Johnson said it has been fascinating to watch the impact of the technology on students’ relationships and academic performance. “Actual experiences tend to lend themselves to virtual experiences,” he said. “When we started this program, we recognized the students were not adjusting to the virtual format. They were shy and didn’t like the camera. So we brought all our rural students together for a math and science academy to work on projects together. By the end of that experience, they had developed actual relationships. When they went back to their schools and we started asking them to work in a virtual world again, it had changed the entire experience. They were now willing to interact.”
Students who had had very little exposure to other students around the island started to develop relationships, he said. “We began to see behaviors between students that you would expect to see between students in a brick-and-mortar school: students beginning to go off-task and chatting on the sidelines,” Johnson said. “For me, that was a great problem to have, because the students had come to a point where they were so comfortable with the technology that the tool was no longer the barrier. It was now the world they were comfortable living in.”
In fact, Johnson said, whereas before students from different villages expressed no interest in joining together for team sports, now they play together at the state level regularly and do well. Village students also participate in synchronous orchestra and band classes. They meet with the instructor virtually a few times a week and use Smart Music to support their daily instruction. “Then we fly them in from rural communities for concerts,” Johnson said. “They perform incredibly well. They have met or exceeded the level of their peers, and blend in with all the other students performing. And they are sort of like celebrities, because the Kodiak High School students have seen them virtually and now here they are in person.”
Virtual Field Trips
Not all uses of videoconferencing have to be as extensive as the examples in Nebraska and Alaska. Many school districts have built up a collection of regular “virtual field trips” that their students can take in conjunction with curricular support to prepare the students to appreciate their experience.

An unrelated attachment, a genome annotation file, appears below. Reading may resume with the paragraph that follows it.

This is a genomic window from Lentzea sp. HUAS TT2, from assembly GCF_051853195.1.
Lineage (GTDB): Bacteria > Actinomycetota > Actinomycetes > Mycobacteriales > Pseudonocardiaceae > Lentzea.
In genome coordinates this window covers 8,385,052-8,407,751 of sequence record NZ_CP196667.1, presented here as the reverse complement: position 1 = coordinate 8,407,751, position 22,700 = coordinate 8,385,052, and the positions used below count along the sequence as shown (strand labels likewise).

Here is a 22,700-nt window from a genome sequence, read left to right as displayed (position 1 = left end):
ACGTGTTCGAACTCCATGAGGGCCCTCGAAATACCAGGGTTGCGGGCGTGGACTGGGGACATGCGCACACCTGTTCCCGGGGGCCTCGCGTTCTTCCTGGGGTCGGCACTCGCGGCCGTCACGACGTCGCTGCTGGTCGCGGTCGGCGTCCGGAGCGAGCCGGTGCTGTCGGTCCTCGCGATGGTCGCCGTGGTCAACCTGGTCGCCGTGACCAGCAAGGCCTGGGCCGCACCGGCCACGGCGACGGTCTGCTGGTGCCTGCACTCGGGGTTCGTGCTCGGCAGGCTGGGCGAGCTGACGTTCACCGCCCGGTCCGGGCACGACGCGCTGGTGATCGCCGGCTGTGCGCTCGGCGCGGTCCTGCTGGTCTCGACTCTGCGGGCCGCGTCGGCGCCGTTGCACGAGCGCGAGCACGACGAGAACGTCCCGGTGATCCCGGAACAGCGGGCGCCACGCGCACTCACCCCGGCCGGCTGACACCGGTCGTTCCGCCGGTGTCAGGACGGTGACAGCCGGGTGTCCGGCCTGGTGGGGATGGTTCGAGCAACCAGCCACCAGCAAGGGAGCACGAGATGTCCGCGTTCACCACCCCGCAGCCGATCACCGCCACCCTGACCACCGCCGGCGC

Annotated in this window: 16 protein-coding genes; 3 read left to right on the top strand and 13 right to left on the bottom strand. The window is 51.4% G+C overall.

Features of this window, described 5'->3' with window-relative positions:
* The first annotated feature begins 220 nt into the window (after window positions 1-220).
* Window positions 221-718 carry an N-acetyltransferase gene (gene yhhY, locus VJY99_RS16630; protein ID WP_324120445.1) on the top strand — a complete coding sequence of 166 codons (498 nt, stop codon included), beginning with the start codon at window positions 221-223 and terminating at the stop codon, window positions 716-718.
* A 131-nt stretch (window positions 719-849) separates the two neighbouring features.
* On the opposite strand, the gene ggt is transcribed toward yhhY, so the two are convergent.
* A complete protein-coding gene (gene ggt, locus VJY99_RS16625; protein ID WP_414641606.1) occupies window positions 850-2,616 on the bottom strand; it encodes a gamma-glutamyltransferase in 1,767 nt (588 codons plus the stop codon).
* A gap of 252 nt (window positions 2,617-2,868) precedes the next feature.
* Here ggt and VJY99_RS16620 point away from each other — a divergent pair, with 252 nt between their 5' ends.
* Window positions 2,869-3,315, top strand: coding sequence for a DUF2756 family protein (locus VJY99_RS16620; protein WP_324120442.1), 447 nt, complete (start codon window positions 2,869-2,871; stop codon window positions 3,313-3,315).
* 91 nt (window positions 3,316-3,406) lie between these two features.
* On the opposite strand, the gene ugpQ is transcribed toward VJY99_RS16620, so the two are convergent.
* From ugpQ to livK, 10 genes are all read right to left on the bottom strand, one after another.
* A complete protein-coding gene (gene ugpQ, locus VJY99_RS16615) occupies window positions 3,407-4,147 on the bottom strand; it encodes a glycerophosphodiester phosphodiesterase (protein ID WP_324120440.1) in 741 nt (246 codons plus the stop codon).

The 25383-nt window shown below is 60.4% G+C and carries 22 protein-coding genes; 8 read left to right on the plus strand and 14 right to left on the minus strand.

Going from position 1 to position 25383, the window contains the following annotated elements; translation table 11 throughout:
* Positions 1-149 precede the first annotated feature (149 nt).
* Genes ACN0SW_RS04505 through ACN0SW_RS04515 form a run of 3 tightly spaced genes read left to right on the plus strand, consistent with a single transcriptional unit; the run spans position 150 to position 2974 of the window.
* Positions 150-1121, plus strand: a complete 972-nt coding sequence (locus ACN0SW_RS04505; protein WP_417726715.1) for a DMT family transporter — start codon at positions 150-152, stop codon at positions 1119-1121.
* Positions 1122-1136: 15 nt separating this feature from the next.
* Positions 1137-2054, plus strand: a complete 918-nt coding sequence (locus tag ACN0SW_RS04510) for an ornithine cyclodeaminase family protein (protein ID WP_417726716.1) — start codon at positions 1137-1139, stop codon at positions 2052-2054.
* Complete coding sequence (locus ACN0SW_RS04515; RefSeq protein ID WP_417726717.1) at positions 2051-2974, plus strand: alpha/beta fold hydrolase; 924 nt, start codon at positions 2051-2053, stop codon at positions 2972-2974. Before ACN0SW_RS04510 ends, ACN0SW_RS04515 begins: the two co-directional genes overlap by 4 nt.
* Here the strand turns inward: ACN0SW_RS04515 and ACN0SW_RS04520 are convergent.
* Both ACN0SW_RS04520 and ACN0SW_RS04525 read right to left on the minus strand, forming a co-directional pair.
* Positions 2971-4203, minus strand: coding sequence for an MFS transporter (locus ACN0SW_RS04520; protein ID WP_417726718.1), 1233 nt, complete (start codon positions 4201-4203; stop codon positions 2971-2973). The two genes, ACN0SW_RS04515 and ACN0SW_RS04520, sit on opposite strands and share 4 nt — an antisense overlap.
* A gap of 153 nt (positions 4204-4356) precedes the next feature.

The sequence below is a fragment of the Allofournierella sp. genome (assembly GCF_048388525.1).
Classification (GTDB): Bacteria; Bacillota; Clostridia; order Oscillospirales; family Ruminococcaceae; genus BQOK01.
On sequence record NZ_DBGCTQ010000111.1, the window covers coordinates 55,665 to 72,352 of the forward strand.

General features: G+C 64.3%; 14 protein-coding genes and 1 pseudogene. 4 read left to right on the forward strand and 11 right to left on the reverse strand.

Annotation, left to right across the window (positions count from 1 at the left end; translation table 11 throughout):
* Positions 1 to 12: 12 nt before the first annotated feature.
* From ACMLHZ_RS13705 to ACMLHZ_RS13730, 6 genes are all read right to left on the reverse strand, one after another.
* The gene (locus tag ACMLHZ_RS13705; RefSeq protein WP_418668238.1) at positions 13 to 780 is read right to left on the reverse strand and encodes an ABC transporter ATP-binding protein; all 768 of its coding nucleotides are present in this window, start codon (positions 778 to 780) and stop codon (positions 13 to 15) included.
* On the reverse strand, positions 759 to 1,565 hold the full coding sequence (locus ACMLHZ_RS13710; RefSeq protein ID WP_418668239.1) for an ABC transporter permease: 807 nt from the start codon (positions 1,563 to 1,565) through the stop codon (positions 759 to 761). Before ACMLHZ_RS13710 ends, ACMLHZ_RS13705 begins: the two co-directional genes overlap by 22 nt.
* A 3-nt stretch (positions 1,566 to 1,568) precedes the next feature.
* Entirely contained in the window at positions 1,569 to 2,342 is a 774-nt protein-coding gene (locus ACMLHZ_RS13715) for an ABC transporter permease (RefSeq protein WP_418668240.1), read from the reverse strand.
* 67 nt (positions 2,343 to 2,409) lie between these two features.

The concept of virtual field trips got a big boost on April 30, when President Obama took part in “Read to Discover a World of Infinite Possibilities,” which was part of a virtual field trip series called “Of the People: Live from the White House,” sponsored by Discovery Education and the White House. The April 30 event featured sixth-grader Osman Yaya interviewing President Obama about his favorite books and love of reading.
In another example, over the last several years California State Parks has fine-tuned and expanded a free distance-learning program called Parks Online Resources for Teachers and Students (PORTS), which allows more than 7,000 K-12 students each year to enjoy interactive lessons with park interpreters about the natural and cultural resources in California’s state parks.
Lone Tree School, a K-5 school on Beale Air Force Base near Marysville, CA, started doing PORTS classes in 2008 and now does 75 to 100 per year, said technology facilitator Donna Tarble. One of the students’ favorite classes is about tide pools, because the ranger has a remote truck she takes down to the beach, Tarble said. Students can explore Crystal Cove State Park’s fragile tide pools and learn about the biology and ecology of the park’s ecosystem, even though an in-person trip would be difficult to arrange.
Lone Tree has a dedicated videoconferencing room equipped with an LCD screen and a Polycom system. Tarble has taught the teachers how to turn on all the equipment and log in so she doesn’t have to be involved unless there is a technical problem. “Teachers tend to be apprehensive when it comes to new technology,” she said, “but now we use technology so much here on the campus that we have tried to encourage them to take more on themselves.”